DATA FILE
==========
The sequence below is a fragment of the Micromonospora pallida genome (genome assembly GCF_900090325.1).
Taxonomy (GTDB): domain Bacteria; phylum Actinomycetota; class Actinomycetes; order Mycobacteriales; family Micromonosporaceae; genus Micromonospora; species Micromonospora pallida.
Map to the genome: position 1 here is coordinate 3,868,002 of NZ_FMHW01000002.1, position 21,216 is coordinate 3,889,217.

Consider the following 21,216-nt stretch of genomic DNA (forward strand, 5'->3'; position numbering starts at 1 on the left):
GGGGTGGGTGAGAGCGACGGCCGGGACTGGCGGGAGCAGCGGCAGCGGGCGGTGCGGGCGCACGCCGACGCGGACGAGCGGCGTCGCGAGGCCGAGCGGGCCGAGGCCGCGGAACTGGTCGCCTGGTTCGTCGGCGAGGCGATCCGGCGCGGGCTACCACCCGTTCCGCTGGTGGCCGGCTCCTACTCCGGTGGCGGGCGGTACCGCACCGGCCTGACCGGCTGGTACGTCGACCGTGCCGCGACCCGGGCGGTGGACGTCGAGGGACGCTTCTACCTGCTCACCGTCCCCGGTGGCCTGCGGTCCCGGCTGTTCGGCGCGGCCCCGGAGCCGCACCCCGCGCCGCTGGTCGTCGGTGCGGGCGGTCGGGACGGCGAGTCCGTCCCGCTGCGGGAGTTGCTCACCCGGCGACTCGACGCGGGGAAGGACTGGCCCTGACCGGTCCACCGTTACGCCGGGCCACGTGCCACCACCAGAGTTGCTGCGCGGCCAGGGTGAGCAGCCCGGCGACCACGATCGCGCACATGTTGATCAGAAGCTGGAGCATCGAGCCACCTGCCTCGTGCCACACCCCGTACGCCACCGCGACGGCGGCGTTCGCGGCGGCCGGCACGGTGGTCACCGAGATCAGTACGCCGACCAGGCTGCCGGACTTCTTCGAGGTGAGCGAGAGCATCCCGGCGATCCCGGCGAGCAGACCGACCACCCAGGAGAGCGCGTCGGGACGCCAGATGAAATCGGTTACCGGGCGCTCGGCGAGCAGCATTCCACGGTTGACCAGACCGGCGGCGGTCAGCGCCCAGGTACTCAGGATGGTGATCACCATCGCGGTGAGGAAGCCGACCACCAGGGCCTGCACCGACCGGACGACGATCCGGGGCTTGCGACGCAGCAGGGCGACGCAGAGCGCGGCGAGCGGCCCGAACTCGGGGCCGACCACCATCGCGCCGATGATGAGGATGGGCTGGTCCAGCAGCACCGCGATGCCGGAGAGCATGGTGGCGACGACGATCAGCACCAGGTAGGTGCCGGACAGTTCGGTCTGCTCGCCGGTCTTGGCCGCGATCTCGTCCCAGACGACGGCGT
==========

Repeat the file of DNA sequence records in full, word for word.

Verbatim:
The sequence below is a fragment of the Micromonospora pallida genome (genome assembly GCF_900090325.1).
Taxonomy (GTDB): domain Bacteria; phylum Actinomycetota; class Actinomycetes; order Mycobacteriales; family Micromonosporaceae; genus Micromonospora; species Micromonospora pallida.
Map to the genome: position 1 here is coordinate 3,868,002 of NZ_FMHW01000002.1, position 21,216 is coordinate 3,889,217.

Consider the following 21,216-nt stretch of genomic DNA (forward strand, 5'->3'; position numbering starts at 1 on the left):
GGGGTGGGTGAGAGCGACGGCCGGGACTGGCGGGAGCAGCGGCAGCGGGCGGTGCGGGCGCACGCCGACGCGGACGAGCGGCGTCGCGAGGCCGAGCGGGCCGAGGCCGCGGAACTGGTCGCCTGGTTCGTCGGCGAGGCGATCCGGCGCGGGCTACCACCCGTTCCGCTGGTGGCCGGCTCCTACTCCGGTGGCGGGCGGTACCGCACCGGCCTGACCGGCTGGTACGTCGACCGTGCCGCGACCCGGGCGGTGGACGTCGAGGGACGCTTCTACCTGCTCACCGTCCCCGGTGGCCTGCGGTCCCGGCTGTTCGGCGCGGCCCCGGAGCCGCACCCCGCGCCGCTGGTCGTCGGTGCGGGCGGTCGGGACGGCGAGTCCGTCCCGCTGCGGGAGTTGCTCACCCGGCGACTCGACGCGGGGAAGGACTGGCCCTGACCGGTCCACCGTTACGCCGGGCCACGTGCCACCACCAGAGTTGCTGCGCGGCCAGGGTGAGCAGCCCGGCGACCACGATCGCGCACATGTTGATCAGAAGCTGGAGCATCGAGCCACCTGCCTCGTGCCACACCCCGTACGCCACCGCGACGGCGGCGTTCGCGGCGGCCGGCACGGTGGTCACCGAGATCAGTACGCCGACCAGGCTGCCGGACTTCTTCGAGGTGAGCGAGAGCATCCCGGCGATCCCGGCGAGCAGACCGACCACCCAGGAGAGCGCGTCGGGACGCCAGATGAAATCGGTTACCGGGCGCTCGGCGAGCAGCATTCCACGGTTGACCAGACCGGCGGCGGTCAGCGCCCAGGTACTCAGGATGGTGATCACCATCGCGGTGAGGAAGCCGACCACCAGGGCCTGCACCGACCGGACGACGATCCGGGGCTTGCGACGCAGCAGGGCGACGCAGAGCGCGGCGAGCGGCCCGAACTCGGGGCCGACCACCATCGCGCCGATGATGAGGATGGGCTGGTCCAGCAGCACCGCGATGCCGGAGAGCATGGTGGCGACGACGATCAGCACCAGGTAGGTGCCGGACAGTTCGGTCTGCTCGCCGGTCTTGGCCGCGATCTCGTCCCAGACGACGGCGT